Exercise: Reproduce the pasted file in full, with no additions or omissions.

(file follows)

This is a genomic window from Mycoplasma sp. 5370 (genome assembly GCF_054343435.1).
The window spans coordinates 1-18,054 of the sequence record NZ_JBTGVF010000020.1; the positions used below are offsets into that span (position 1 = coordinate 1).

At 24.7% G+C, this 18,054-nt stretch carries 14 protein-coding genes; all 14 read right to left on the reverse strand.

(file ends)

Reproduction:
This is a genomic window from Mycoplasma sp. 5370 (genome assembly GCF_054343435.1).
The window spans coordinates 1-18,054 of the sequence record NZ_JBTGVF010000020.1; the positions used below are offsets into that span (position 1 = coordinate 1).

At 24.7% G+C, this 18,054-nt stretch carries 14 protein-coding genes; all 14 read right to left on the reverse strand.